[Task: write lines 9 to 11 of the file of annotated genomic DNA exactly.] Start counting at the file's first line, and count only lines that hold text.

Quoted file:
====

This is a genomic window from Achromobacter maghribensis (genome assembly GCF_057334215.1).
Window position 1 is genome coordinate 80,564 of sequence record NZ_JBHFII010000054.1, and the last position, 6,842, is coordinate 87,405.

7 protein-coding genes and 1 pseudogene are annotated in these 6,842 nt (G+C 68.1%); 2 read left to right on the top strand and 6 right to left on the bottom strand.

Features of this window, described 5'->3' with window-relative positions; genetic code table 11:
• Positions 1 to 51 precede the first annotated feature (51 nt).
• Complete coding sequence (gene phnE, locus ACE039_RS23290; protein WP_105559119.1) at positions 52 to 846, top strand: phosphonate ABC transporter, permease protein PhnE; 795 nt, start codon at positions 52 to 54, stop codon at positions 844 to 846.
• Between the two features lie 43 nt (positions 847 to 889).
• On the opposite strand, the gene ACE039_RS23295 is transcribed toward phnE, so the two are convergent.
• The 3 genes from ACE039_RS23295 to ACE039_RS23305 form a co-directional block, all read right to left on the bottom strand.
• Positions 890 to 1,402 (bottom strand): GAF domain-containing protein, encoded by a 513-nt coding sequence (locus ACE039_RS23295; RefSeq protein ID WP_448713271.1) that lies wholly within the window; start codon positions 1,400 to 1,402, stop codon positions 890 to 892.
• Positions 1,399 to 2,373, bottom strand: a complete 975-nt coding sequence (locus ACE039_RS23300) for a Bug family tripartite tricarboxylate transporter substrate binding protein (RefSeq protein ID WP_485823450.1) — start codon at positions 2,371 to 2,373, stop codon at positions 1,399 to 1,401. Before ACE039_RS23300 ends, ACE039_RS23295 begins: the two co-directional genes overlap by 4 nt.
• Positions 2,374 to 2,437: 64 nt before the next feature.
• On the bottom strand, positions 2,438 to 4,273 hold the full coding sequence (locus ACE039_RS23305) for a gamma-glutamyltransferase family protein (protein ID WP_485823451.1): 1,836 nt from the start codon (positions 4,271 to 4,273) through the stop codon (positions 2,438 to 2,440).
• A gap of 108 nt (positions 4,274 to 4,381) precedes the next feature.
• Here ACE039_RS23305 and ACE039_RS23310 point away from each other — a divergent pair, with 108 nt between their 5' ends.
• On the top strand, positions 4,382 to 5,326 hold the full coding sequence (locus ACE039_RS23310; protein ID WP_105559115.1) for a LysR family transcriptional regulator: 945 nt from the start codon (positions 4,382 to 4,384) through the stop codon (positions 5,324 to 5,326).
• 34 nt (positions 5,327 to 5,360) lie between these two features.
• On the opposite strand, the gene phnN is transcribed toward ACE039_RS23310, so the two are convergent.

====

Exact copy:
• The 3 genes from ACE039_RS23295 to ACE039_RS23305 form a co-directional block, all read right to left on the bottom strand.
• Positions 890 to 1,402 (bottom strand): GAF domain-containing protein, encoded by a 513-nt coding sequence (locus ACE039_RS23295; RefSeq protein ID WP_448713271.1) that lies wholly within the window; start codon positions 1,400 to 1,402, stop codon positions 890 to 892.
• Positions 1,399 to 2,373, bottom strand: a complete 975-nt coding sequence (locus ACE039_RS23300) for a Bug family tripartite tricarboxylate transporter substrate binding protein (RefSeq protein ID WP_485823450.1) — start codon at positions 2,371 to 2,373, stop codon at positions 1,399 to 1,401. Before ACE039_RS23300 ends, ACE039_RS23295 begins: the two co-directional genes overlap by 4 nt.